2.4 The GPC autosampler tubes are then placed on the GPC autosampler for initial sample cleanup. Samples containing less than 10% lipid are cleaned up using the Asmall@ GPC column. Samples containing greater than 10% lipid are cleaned up using the Alarge@ GPC column.

2.5 The cleaned-up extracts are evaporated using K-D apparatus and solvent exchanged into petroluem ether. The extracts are then fractionated using a standard 4 inch x 22 mm Florisil7 column. The Florisil7 columns are eluted with petroleum ether (PE) (Fraction 1), 6% diethyl ether/PE (Fraction 2), 15% diethyl ether/PE (Fraction 3), and 50% diethyl ether/PE (Fraction 4). The fractions are concentrated to an appropriate volume using K-D/micro K-D apparatus prior to analysis by dual column high resolution gas chromatography. A mixture of synthetic organic standards is eluted through the Florisil7 column to determine the recovery and separation characteristics of the column. The distribution of synthetic organic compounds in the four fractions is listed in Table 3.

Table 3. Distribution of Synthetic Organic Compounds Among the Four Fractions of a Standard Florisil7 Column.


(0%) Fraction 1/ (6%) Fraction 2/ (15%) Fraction 3/
HCH alpha 5/ HCH alpha 5/ dacthal
aldrin HCH beta diazinon
cis chlordane 5/ HCH gamma p,p' dichloroben
chlordane, alpha HCH delta zophenone
chlordane, gamma chlorbenside dieldrin
op' DDE cis chlordane 5/ endosulfan I 6/
pp' DDE 5/ trans chlordane endrin
pp' DDMU Chlorpyrifos endosulfan II 7/
op' DDT 5/ op' DDD oxadiazon
pp' DDT 5/ pp' DDD parathion, ethyl
heptachlor pp' DDE 5/ parathion, methyl
hexachlorobenzene 5/ pp' DDMS tetradifon
trans nonachlor 5/ op' DDT
PCB 1248 pp' DDT 5/ (50%) Fraction 4/
PCB 1254 ethion endosulfan II 7/
PCB 1260 heptachlor epoxide endosulfan sulfate
PCT 5460 hexachlorobenzene (HCB) 5/
methoxychlor
cis nonachlor 5/
oxychlordane
toxaphene


____________________

1/ 0% ethyl ether in petroleum ether.
2/ 6% ethyl ether in petroleum ether.
3/ 15% ethyl ether in petroleum ether.
4/ 50% ethyl ether in petroleum ether.
5/ In both 0% and 6% fractions.
6/ In both 6% and 15% fractions.
7/ In both 15% and 50% fractions.

3.0 Interferences

3.1 Solvents, reagents, glassware, and other sample processing hardware may cause GC artifacts and/or elevated baselines, resulting in the misinterpretation of chromatograms. All materials should be demonstrated to be free from interferences under the conditions of the analysis by running method blanks initially and with each sample lot. Specific selection of reagents and purification of solvents by distillation in all glass systems are required. High purity, distilled in glass solvents are commercially available.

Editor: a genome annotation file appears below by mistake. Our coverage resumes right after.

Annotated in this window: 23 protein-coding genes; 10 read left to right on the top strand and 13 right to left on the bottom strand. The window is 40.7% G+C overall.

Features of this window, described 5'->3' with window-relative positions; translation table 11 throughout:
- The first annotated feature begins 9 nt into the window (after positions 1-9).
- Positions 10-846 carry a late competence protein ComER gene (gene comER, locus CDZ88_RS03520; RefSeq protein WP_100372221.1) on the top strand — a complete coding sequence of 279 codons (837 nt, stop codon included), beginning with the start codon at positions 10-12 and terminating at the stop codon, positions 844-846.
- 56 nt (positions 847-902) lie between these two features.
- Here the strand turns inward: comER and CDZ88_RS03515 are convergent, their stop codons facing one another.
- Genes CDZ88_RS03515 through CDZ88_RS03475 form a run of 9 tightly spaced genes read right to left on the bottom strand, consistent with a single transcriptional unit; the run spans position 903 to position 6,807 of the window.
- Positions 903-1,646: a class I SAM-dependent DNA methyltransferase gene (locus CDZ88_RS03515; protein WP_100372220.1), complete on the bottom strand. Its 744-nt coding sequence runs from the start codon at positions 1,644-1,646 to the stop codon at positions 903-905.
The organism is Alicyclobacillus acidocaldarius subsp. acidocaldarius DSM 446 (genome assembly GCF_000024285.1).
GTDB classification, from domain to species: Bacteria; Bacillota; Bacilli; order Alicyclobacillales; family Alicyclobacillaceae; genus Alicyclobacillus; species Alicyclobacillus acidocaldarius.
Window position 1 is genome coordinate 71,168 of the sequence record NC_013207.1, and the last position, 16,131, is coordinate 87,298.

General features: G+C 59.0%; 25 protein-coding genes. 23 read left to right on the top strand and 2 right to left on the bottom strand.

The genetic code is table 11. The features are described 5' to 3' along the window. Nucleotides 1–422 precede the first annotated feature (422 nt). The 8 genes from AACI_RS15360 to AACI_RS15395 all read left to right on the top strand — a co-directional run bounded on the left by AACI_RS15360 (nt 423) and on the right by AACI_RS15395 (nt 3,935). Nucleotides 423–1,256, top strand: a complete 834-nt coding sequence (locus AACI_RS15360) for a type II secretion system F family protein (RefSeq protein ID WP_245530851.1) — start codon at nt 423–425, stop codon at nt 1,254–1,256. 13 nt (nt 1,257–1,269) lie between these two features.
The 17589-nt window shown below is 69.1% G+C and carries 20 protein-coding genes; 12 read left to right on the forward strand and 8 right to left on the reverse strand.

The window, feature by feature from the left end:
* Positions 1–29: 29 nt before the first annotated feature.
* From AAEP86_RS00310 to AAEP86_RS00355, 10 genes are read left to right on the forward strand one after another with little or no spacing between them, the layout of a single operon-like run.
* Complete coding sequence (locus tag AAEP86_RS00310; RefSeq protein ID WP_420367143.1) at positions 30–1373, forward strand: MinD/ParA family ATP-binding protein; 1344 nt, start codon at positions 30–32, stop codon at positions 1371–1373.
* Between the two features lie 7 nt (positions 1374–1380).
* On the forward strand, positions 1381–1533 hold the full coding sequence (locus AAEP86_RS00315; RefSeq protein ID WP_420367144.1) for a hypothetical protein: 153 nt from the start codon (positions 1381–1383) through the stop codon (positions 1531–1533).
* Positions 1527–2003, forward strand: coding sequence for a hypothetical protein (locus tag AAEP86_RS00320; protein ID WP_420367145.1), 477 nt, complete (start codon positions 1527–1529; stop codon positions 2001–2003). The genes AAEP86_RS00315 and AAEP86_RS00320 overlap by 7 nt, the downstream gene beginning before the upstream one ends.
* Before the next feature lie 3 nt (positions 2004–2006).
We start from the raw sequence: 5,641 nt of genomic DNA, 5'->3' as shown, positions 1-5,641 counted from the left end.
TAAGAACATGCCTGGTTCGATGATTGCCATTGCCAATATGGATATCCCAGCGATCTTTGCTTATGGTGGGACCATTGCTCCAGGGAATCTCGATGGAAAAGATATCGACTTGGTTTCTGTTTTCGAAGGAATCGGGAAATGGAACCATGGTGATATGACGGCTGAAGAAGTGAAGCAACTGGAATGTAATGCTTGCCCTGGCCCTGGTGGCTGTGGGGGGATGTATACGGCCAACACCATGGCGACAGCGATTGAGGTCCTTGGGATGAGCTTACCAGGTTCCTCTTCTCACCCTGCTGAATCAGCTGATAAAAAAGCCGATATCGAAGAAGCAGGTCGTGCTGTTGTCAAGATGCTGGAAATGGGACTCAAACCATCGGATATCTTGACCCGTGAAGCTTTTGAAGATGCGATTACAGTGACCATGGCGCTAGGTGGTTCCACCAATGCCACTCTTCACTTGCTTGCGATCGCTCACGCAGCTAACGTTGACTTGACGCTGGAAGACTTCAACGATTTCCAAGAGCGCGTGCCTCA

An effective way of cleaning laboratory glassware is by rinsing with polar and non polar solvents before use. The cleaning procedure used must be tested by analyzing procedural blanks prior to analyzing samples.

3.2 Phthalates are common laboratory contaminants that are used widely as plasticizers. Sources of phthalate contamination include plastic lab-ware, plastic tubing, plastic gloves, plastic coated glassware clamps, and have been found as a contaminant in Na2SO4.
Polytetrafluoroethylene (PTFE) can be used instead of polypropylene or polyethylene to minimize this potential source of contamination. However, use of PTFE lab-ware will not necessarily preclude all phthalate contamination.

3.3 Interferences co extracted from tissue samples limit the method detection and quantitation limits. For this reason, sample extract cleanup is necessary to yield reproducible and reliable analyses of low level contaminants in the tissue sample.

4.0 Apparatus and Materials

4.1 Wide mouth, borosilicate glass, pre-cleaned and certified, 250 mL, Qorpak or equivalent.

4.2 Chromatographic Column 300 cm x 22 cm borosilicate glass chromatography column with Teflon stopcock.

4.3 Glass wool, Pyrex - solvent washed prior to use.

4.4 Kuderna Danish (K D) Apparatus

4.4.1 Concentrator tube 10 mL, graduate (Kontes K0570050 1025, or equivalent). A ground stopper, 19/22 joint, is used to prevent evaporation of extracts.

4.4.2 Evaporation flask 500 mL (Kontes K 570050 0500, or equivalent), attached to concentrator tube with blue clamp (Kontes K 662750 0012).